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HNW Insurance - Still A Growth Sector

One of the firms competing in the space for HNW insurance argues its "membership" client model puts it in a strong place to win business in an expanding market.

Family Wealth Report
By Tom Borroughes

Insuring high net worth (HNW) individuals' possessions and protecting them isn’t a new one but still has considerable growth potential, bringing with it the need for different business models, a practitioner says. 

Whether the risk concerns liabilities that can arise from doing business, or taking time out from work because of serious illness, or accidents and damage to property, the stakes are obviously high—in monetary terms anyway—for HNW individuals. As this publication has noted, insurance is and should be part of wealth management conversations.

An operator in this terrain is PURE (the acronym stands for “Privilege Underwriters Reciprocal Exchange”), a firm founded in 2006, covering areas such as homes, automobiles, watercraft, jewelry, art and other collections, personal excess liability, and flood. And, as that firm demonstrated in comments at a recent Family Wealth Report conference, it is also in areas such as insurance against the risk of cyber-security breaches—a potentially vast market. 

Martin Hartley, chief operating officer at PURE, argues that his firm is different in specific ways, not least in how clients become members of the PURE operation, sharing in the profits it makes and ensuring commercial pressures work for their long-term benefit. 

“Members pay their premiums to PURE and contribute surplus capital for the first five years of membership. All in, the cost of PURE policies (including surplus contributions) has led members to report significant savings - an average of 20 per cent or more annually on homeowners' insurance,” Hartley told FWR in a recent call. “While most members view surplus contributions as part of the overall cost of their insurance, they are separate from typical premiums and much more efficient. This helps improve operating results. Further, if at the end of the year the total premiums collected exceed the expenses and claims of policies issued, the difference is returned to the members in the form of an allocation to each member’s Subscriber Savings Account (SSA). To date, nearly $60,000,000 has been allocated back to the membership.”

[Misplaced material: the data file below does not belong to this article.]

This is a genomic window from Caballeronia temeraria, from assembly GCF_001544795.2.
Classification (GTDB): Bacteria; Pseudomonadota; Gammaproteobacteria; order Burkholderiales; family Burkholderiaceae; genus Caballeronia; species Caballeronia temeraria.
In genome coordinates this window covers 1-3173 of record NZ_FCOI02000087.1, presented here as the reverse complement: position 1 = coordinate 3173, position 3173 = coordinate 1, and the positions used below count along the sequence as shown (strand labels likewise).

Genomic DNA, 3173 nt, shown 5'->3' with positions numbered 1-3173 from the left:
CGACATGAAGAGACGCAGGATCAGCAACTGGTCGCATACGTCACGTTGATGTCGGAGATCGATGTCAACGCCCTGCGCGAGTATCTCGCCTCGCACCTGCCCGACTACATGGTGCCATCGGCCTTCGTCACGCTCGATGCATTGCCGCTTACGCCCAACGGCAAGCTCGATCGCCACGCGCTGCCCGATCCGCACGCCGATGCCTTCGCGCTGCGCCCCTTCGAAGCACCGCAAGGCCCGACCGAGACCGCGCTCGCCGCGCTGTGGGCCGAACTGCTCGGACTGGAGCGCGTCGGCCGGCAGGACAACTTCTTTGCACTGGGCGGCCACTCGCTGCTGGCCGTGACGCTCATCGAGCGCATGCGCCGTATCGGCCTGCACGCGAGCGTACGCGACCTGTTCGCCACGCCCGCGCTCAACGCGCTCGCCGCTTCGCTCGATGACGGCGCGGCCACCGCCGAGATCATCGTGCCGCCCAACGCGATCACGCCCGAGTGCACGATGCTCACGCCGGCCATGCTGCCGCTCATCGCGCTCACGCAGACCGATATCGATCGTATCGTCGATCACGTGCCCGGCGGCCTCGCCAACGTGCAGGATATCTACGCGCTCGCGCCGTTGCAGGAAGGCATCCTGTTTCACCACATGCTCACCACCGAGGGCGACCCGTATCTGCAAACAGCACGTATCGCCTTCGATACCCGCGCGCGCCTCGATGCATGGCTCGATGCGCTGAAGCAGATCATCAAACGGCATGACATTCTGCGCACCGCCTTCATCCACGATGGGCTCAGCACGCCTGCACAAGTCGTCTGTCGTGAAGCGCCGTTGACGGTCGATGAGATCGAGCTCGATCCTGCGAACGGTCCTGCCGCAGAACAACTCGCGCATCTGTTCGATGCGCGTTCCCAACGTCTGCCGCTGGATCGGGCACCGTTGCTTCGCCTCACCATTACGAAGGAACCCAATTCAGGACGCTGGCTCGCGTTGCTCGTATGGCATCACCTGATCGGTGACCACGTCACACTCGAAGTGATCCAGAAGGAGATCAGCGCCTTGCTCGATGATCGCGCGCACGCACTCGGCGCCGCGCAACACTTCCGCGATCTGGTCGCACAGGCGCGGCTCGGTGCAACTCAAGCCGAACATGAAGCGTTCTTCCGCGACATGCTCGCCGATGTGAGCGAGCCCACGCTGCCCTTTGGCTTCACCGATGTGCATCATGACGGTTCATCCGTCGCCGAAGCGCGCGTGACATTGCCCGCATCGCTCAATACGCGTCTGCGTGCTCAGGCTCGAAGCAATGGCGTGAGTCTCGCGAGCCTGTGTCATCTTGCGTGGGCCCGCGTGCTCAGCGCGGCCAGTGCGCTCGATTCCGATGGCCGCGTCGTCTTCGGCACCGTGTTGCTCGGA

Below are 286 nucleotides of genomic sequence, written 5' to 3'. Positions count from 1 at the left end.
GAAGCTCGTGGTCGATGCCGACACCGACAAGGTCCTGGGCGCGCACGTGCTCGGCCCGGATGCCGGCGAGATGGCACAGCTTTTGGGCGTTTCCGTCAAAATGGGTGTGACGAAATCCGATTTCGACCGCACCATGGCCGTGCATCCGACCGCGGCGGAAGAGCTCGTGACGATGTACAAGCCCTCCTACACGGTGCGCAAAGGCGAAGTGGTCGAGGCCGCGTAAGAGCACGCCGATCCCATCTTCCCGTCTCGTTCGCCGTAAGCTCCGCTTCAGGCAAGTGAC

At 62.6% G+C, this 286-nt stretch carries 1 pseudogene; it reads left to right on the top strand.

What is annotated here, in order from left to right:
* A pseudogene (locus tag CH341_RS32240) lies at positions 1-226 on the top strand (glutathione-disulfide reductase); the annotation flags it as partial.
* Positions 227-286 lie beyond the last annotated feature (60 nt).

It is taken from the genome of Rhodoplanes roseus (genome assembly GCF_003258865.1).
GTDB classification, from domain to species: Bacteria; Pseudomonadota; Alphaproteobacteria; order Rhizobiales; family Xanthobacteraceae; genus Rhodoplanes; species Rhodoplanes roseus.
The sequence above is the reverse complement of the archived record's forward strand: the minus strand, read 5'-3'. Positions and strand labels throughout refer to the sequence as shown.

Hartley continued: “The funds held within SSAs remain on PURE’s balance sheet until a member leaves, at which time the funds within their account are paid to them. This is a very tax-efficient way to grow surplus in PURE and creates a great alignment of interests: we are setting prices to charge the right price, not the highest price we can, and if we don’t deliver good service and members leave, they would take almost $60 million with them—which is quite a service promise.”

Such an approach to clients has, it seems, paid off so far for PURE. More broadly, Hartley argues that a range of risks creates plenty of growth opportunity.

It is easy to see some of the drivers for insurance. Besides areas such as cyber crime, as already mentioned, there is liability insurance – a big deal in a country as litigious as the US. Without indemnity insurance a person can, as a result of an accident or problem, be personally and commercially ruined, Hartley said.